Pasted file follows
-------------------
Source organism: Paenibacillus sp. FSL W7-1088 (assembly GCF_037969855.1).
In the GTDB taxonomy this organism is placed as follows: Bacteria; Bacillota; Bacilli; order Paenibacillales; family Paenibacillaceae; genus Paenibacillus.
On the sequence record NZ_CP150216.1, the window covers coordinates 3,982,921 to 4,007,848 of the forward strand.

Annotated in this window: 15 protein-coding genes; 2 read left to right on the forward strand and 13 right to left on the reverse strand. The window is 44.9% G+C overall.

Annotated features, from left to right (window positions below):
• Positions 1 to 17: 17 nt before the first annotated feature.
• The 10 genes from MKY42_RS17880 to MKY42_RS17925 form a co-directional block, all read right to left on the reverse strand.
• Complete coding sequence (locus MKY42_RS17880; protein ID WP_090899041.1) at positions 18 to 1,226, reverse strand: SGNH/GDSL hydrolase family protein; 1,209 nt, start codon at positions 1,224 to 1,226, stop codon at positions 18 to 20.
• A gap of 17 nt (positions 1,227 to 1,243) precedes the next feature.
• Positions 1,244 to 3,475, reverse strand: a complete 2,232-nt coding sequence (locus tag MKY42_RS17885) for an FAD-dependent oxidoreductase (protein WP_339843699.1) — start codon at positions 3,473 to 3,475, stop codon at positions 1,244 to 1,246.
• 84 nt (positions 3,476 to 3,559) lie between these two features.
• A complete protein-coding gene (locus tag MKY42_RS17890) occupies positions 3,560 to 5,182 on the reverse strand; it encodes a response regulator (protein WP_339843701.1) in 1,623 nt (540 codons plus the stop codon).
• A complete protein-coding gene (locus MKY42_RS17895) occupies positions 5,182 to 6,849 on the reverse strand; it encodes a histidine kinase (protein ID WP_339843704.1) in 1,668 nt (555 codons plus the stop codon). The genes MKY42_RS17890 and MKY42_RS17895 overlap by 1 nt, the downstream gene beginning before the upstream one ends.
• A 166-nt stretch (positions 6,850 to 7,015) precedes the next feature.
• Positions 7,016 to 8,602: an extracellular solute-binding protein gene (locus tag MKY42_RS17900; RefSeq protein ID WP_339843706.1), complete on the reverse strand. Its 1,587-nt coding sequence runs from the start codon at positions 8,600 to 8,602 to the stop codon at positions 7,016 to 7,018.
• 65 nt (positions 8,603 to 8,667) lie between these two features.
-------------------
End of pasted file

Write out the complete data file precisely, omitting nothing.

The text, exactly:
Source organism: Paenibacillus sp. FSL W7-1088 (assembly GCF_037969855.1).
In the GTDB taxonomy this organism is placed as follows: Bacteria; Bacillota; Bacilli; order Paenibacillales; family Paenibacillaceae; genus Paenibacillus.
On the sequence record NZ_CP150216.1, the window covers coordinates 3,982,921 to 4,007,848 of the forward strand.

Annotated in this window: 15 protein-coding genes; 2 read left to right on the forward strand and 13 right to left on the reverse strand. The window is 44.9% G+C overall.

Annotated features, from left to right (window positions below):
• Positions 1 to 17: 17 nt before the first annotated feature.
• The 10 genes from MKY42_RS17880 to MKY42_RS17925 form a co-directional block, all read right to left on the reverse strand.
• Complete coding sequence (locus MKY42_RS17880; protein ID WP_090899041.1) at positions 18 to 1,226, reverse strand: SGNH/GDSL hydrolase family protein; 1,209 nt, start codon at positions 1,224 to 1,226, stop codon at positions 18 to 20.
• A gap of 17 nt (positions 1,227 to 1,243) precedes the next feature.
• Positions 1,244 to 3,475, reverse strand: a complete 2,232-nt coding sequence (locus tag MKY42_RS17885) for an FAD-dependent oxidoreductase (protein WP_339843699.1) — start codon at positions 3,473 to 3,475, stop codon at positions 1,244 to 1,246.
• 84 nt (positions 3,476 to 3,559) lie between these two features.
• A complete protein-coding gene (locus tag MKY42_RS17890) occupies positions 3,560 to 5,182 on the reverse strand; it encodes a response regulator (protein WP_339843701.1) in 1,623 nt (540 codons plus the stop codon).
• A complete protein-coding gene (locus MKY42_RS17895) occupies positions 5,182 to 6,849 on the reverse strand; it encodes a histidine kinase (protein ID WP_339843704.1) in 1,668 nt (555 codons plus the stop codon). The genes MKY42_RS17890 and MKY42_RS17895 overlap by 1 nt, the downstream gene beginning before the upstream one ends.
• A 166-nt stretch (positions 6,850 to 7,015) precedes the next feature.
• Positions 7,016 to 8,602: an extracellular solute-binding protein gene (locus tag MKY42_RS17900; RefSeq protein ID WP_339843706.1), complete on the reverse strand. Its 1,587-nt coding sequence runs from the start codon at positions 8,600 to 8,602 to the stop codon at positions 7,016 to 7,018.
• 65 nt (positions 8,603 to 8,667) lie between these two features.